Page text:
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Minimising arc flash risk in the marine sector

by | May 8, 2017 | Engineering Design & HSE

The topic of arc flash hazards in the marine sector is highlighted in a new Lloyd’s Register (LR) guidance document, produced in collaboration with GSE Systems Ltd. The comprehensive information and advice has been approved and issued by LR in a publication entitled ‘Arc Flash. A Lloyd’s Register guidance document. Version 1.0, March 2017’.

Understanding arc flash hazards

Each element of the subject is examined in detail for the benefit of businesses operating in marine environments. The report covers everything from introducing the concept of arc flash to setting out procedures for analysing arc flash hazards and implementing mitigation measures.

In simple terms, an arc flash is an electrical discharge – or short circuit – which moves through the air. The huge amount of energy released by an arc flash can be devastating to people and assets within its reach.

Any workplace with an electrical distribution system, whether supplied by AC or DC, has potential for an arc flash to occur. It may happen through, for example, a poor electrical contact, a failure in the insulation, accidental touching of a piece of energised equipment, or ageing and poor maintenance of systems.

This is true both on land and at sea. Shipping, offshore oil and gas platforms and FPSO (floating production, storage and offloading) vessels are just some of the situations in which arc flash hazards need to be addressed.

The new guidance document begins with an explanation of what arc flash is, how it occurs, and the nature and seriousness of its impacts on personnel and structures. Within this section, it introduces the idea of an arc flash boundary: “The distance from live parts that are uninsulated or exposed within which a person could receive a second-degree burn.” Different categories of protection boundary are then defined.

Arc flash analysis, calculations and mitigation

Subsequent chapters give detailed, step-by-step instructions to help employers in marine industries comply with the relevant health and safety regulations.

Whenever switchgear is to be installed or modified in any way, an arc flash study is recommended. The first step is to carry out an arc flash analysis, to identify the level of hazard. This will give information on how much energy will impact upon the affected equipment’s vicinity if an arc flash occurs, and at what distance it will cease to present a danger to personnel. The document advises on use of software packages for arc flash analysis and presents an in-depth guide to performing arc flash hazard calculations.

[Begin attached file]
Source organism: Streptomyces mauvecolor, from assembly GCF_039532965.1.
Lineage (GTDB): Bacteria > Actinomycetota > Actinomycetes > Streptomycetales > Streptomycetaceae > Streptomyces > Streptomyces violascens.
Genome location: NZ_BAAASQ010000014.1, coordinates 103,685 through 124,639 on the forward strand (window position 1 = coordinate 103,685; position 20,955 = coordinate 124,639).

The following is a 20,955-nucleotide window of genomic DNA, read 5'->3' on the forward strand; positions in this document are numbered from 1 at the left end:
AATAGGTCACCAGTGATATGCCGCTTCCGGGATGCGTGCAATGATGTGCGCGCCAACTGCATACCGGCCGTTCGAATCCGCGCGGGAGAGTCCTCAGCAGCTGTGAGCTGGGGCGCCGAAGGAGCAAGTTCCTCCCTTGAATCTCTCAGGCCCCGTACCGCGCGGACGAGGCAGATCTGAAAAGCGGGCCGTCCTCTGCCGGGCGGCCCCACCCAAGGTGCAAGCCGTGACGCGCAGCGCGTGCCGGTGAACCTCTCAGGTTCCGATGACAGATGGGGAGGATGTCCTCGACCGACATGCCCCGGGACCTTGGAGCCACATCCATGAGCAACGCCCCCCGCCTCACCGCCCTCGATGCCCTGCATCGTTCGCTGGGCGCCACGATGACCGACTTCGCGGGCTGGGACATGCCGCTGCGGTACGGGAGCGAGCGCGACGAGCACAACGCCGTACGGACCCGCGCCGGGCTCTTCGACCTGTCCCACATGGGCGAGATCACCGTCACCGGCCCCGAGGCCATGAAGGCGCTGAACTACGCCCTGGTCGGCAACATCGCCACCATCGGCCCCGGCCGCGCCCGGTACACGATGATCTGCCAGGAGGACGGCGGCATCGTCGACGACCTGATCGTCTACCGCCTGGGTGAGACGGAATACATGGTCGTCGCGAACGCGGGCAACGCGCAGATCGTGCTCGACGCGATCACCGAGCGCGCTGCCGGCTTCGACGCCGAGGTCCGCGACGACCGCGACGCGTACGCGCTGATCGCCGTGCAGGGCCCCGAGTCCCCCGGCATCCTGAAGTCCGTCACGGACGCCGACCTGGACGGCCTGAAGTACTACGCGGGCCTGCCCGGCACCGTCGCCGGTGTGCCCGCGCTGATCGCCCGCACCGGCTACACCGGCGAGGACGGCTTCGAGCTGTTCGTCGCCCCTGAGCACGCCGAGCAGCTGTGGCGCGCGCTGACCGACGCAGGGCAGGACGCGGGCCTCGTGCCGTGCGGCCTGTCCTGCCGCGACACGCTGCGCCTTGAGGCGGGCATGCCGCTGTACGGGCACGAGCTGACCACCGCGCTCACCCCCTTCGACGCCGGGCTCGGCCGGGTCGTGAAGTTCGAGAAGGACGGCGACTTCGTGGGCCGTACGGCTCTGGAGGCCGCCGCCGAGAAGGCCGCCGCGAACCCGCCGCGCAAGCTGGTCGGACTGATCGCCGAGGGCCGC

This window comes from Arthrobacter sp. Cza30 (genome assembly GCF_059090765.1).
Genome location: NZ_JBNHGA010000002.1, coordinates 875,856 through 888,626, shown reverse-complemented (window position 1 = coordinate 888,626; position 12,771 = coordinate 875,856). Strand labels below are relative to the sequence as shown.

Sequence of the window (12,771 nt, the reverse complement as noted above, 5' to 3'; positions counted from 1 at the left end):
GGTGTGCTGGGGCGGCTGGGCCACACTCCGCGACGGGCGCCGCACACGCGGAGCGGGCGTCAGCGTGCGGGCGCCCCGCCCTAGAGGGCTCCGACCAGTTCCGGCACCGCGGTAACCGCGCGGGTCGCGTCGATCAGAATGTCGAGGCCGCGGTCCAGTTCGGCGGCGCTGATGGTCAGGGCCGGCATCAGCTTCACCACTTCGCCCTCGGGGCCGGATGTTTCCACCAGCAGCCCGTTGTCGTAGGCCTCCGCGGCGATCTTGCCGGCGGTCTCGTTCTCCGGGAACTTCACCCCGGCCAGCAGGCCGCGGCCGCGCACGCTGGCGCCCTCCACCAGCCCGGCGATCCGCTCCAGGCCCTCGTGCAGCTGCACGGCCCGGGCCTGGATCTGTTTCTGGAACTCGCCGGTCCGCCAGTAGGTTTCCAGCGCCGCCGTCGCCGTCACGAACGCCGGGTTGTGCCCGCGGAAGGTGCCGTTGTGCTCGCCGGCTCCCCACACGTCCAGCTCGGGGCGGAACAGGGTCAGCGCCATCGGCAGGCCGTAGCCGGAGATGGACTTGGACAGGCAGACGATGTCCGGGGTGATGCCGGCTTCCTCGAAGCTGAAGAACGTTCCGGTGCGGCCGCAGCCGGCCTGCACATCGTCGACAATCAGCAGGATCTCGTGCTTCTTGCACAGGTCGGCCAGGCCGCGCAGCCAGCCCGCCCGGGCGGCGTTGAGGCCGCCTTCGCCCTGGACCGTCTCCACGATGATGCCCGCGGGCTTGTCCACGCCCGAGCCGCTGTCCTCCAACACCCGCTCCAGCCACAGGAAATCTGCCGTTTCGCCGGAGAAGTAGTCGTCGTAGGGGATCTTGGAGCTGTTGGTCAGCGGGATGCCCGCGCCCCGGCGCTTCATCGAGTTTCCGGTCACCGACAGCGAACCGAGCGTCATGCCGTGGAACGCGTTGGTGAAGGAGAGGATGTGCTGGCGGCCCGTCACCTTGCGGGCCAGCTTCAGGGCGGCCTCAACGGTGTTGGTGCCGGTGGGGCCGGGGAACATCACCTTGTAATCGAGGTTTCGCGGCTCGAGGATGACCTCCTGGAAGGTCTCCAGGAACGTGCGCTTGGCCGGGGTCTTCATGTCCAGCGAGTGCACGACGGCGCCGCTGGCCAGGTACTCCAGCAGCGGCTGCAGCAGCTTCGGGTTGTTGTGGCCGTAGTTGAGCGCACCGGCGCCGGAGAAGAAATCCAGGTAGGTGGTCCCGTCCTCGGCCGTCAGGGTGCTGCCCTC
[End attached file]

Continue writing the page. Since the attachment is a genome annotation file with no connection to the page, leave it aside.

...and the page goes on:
A separate chapter is devoted to DC arc flash hazards and the calculations necessary in relation to them. Even systems using a relatively low voltage can be a serious arc flash hazard source. This is a particular concern in the case uninterruptable power supply (UPS) systems and battery banks.

Armed with information from arc flash calculations, measures can be taken to engineer out the risks. An assessment should be undertaken to ascertain whether risks have been reduced to a tolerable level or eliminated. Residual risks can be minimised in various ways, and some examples are listed in the document’s chapter on protection against arc flash.

Approaches include:

  • Adherence to international design standards
  • Correct cleaning and maintenance
  • Internal arc containment methods
  • Hinged panels avoiding the need for tools to open switchboards
  • Examining protection curves to see if adjustments in relaying can speed up operation of protection
  • Adding instantaneous high-set overcurrent elements to the relaying to shorten trip time on high-fault currents
  • Reviewing operating, trip and close procedures
  • Restricting switchgear access and operation to properly trained staff
  • Installing commercially available arc flash relay systems

It is emphasised that use of personal protective equipment (PPE) should be seen as the last line of defence after residual risks have been minimised by other methods. If an arc flash incident occurs, PPE will not necessarily prevent all injuries but it should reduce their severity. Extensive guidance is offered on the optimum selection, use, care and maintenance of PPE.

Further help and advice on marine arc flash

GSE welcomes the new LR guidance document as an important aid to compliance in marine industries and will be delighted to advise and help further. As well as being a global technical leader in the field of arc flash and electrical safety, GSE has a wealth of experience in the marine sector specifically.

Rather than adopting a one-size-fits-all approach, GSE’s arc flash risk assessment, compliance and mitigation solutions are carefully tailored to each client’s particular needs. These services have benefited a wide range of businesses in the shipping, oil, gas and related sectors, including Blue Chip companies.

If you have any questions on any of the above, get in touch with one of our team and they can provide answers.



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